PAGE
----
Different types of payment cards you must know about
Today, card payments have become a huge part of every business. It offers simplicity, transparency, and comfort for carrying out every type of financial transaction. The shifting payment ecosystem is evident that card payments have really evolved in the last four decades.
However, shifting from a major cash-driven economy towards a contactless/card payment system was not a spontaneous process.
Back in the 2000s, debit cards became more popular. From ATMs to swipes, and Wi-Fi cards, the fintech sector’s card vertical has come a long way. Today, whether consumers have to withdraw cash or pay for purchased products, it can get done with just a swipe.
Plus, point-of-sale terminal swipe machines and ATMs, which are open 24/7, have made the payment process even more convenient. Now, consumers can withdraw cash or make payments at any hour of the day.
Card payments also offer elevated security, and technology has a big role to play in it. The simplest example can be how quickly and conveniently the users can block their card through a mobile application in case it gets stolen or misplaced. All the financial institutions provide zero fraud liability, which ensures to protect of consumer details and money away from probable frauds.
Technology and online security features such as encryption or fraud monitoring are used to offer fraud liabilities.
There are many different types of cards that can be used as per the consumer’s convenience and need.
Broadly, there are four major types of cards that are used in India — prepaids, credit, debit, and electronic cards. All these can be further categorised based on the kind of payment by user, amount of usage, and their issuance.
Whenever a user opens a savings account in the bank, a debit card is issued with it. The card is directly linked to your bank account and is associated with card networks viz. MasterCard and VISA.
Its validity depends on whether or not the credits of these networks are printed on the card. Debit cards are mostly used to swipe up at different shops to pay for products and services as well as for withdrawing cash at the ATMs.
Post demonetisation, India witnessed a surge of cash payments and the RBI announced that no processing fees will be levied on users. With the increased usage, the National Payments Corporation of India (NPCI) launched a new card network — RuPay.
Users can issue a card at any bank, NBFCs or any other authorised financial institution. Unlike debit cards, the amount is not immediately withdrawn from your bank account, instead, it is reflected in the statements, which the users receive at the end of the payment cycle.
Credit cards are mostly used by users to build up a good credit score, which later makes them eligible for much bigger loans. They are valid nationally as well as internationally.
Unlike debit cards, credit card payments can push you into debts so it’s a popular belief of avoiding using them.
Contrary to this belief, credit cards come with certain benefits like users with a good credit score get a card that offers bonuses, cash backs, reward points, elevated safety from frauds.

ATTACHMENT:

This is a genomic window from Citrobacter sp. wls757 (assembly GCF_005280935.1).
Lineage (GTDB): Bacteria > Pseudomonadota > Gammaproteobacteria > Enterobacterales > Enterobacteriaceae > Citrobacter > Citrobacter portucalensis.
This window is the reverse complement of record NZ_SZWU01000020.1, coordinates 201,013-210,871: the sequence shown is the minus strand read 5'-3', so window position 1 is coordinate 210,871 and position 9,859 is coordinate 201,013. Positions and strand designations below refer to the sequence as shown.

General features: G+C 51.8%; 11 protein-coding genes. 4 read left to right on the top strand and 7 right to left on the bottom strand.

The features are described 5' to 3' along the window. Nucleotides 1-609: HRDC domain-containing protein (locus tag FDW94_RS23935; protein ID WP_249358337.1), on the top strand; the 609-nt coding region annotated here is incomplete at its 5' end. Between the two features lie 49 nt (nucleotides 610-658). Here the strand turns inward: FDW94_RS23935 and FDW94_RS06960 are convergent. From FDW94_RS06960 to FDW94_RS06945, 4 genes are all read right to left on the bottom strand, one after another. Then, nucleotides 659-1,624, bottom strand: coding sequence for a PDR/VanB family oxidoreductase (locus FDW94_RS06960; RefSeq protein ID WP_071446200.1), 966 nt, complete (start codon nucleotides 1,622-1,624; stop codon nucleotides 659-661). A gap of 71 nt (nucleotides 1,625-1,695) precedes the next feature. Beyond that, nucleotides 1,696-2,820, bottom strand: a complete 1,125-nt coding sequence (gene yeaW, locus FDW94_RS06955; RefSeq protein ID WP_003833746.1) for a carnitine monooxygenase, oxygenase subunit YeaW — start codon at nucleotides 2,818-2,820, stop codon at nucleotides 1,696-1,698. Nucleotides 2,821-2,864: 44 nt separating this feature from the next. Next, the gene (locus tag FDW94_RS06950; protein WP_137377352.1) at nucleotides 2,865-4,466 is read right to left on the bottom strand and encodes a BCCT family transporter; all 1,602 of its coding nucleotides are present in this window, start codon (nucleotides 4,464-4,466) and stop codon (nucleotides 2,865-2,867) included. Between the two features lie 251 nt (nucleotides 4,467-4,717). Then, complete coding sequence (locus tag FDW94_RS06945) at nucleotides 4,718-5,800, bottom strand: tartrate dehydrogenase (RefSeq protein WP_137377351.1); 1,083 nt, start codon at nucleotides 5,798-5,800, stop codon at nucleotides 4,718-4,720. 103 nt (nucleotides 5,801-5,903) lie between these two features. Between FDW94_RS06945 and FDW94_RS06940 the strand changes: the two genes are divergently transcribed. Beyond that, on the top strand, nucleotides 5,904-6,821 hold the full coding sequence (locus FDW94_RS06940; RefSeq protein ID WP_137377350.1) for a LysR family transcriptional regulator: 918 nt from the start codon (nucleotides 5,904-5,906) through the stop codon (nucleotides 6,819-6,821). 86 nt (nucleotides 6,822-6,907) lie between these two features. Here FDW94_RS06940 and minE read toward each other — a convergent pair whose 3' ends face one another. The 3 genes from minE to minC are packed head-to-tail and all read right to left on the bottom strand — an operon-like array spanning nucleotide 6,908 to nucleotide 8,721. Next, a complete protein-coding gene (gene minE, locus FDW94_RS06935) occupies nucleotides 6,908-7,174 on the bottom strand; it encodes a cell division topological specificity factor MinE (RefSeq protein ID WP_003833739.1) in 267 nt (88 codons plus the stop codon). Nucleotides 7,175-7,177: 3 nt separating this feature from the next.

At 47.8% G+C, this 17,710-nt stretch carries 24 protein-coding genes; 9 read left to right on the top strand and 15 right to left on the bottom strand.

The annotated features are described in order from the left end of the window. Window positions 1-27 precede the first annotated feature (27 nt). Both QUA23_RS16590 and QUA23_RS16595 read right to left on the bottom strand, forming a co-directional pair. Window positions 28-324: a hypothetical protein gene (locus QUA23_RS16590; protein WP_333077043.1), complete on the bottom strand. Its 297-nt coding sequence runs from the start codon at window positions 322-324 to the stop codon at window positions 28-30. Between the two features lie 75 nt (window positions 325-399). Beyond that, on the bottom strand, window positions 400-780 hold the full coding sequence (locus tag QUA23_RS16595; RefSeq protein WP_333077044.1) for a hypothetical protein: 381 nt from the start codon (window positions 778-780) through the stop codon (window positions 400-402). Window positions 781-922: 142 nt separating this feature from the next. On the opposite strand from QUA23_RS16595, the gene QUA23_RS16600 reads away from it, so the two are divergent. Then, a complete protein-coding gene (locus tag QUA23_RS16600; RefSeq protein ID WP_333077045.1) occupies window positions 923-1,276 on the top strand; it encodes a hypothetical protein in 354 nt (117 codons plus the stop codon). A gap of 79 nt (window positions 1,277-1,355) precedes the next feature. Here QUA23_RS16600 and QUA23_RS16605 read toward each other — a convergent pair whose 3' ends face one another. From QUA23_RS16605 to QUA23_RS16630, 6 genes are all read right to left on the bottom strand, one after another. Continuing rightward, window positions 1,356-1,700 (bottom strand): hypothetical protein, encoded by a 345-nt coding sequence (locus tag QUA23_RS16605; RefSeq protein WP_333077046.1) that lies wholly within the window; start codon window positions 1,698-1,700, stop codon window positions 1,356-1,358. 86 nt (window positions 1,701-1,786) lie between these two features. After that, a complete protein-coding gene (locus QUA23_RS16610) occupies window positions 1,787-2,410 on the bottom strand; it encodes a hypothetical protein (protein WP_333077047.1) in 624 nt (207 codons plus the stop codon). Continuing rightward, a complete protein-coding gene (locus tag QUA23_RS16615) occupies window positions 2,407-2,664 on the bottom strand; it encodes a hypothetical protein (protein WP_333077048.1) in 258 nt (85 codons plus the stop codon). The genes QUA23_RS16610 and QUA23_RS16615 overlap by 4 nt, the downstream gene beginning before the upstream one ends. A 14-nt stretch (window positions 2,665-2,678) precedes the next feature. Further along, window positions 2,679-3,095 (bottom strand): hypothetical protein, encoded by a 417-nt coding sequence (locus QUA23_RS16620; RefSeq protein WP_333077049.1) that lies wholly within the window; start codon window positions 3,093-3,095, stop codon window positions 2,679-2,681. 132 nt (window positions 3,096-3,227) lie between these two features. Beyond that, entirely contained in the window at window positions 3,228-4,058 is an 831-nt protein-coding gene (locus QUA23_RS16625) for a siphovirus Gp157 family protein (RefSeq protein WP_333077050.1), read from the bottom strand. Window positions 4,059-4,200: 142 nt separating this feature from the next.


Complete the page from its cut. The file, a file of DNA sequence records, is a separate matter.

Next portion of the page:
Prepaid cards are technically like debit cards; it is issued against an amount paid priorly by the user to the financial institution. The amount is stored in such cards and when needed, users can issue it in two-ways — either a card or a wallet.
Unlike the conventional debit card, consumers do not need to open a savings account to use the prepaid card. Subjected to a value limit, prepaid cards can also be used for domestic fund transfers. The financial institutions issue both open as well as semi-closed prepaid cards depending upon the user’s needs/wishes.
The biggest benefits of prepaid cards are that the user does not need a bank account or a good credit score; using them does not incur any debt.
Prepaid cards are also very easy to issue and can be used to pay any outstanding bills as well. It can also be used as travel cards to carry or transfer foreign currency or gift cards.
Electronic cards are nothing but debit cards that can only be issued in specific overdraft accounts like personal loans having no fixed limit. The financial institutions are only allowed to issue electronic cards to users already having overdraft accounts which are enabled for national digital transactions.
All the instructions related to debit cards including Merchant Discount Rate (MDR), safety and security, Additional Factor of Authentication (AFA) apply to electronic cards, as well.
Moving with the times the consumers as well as every business accepts the contactless and cashless means of payment. This has made the payment process quicker, transparent, convenient, and monitoring the expenditure.
Electronic card payments provide extended flexibility of payment and have transformed the whole business sector. It has been a prime technology enabler for all the financial insulations and helped revolutionalise the consumer-bank relationship to the core.
Plus, the concept of card verification number (CVN), has increased the security level against any frauds.
(Disclaimer: The views and opinions expressed in this article are those of the author and do not necessarily reflect the views of YourStory.)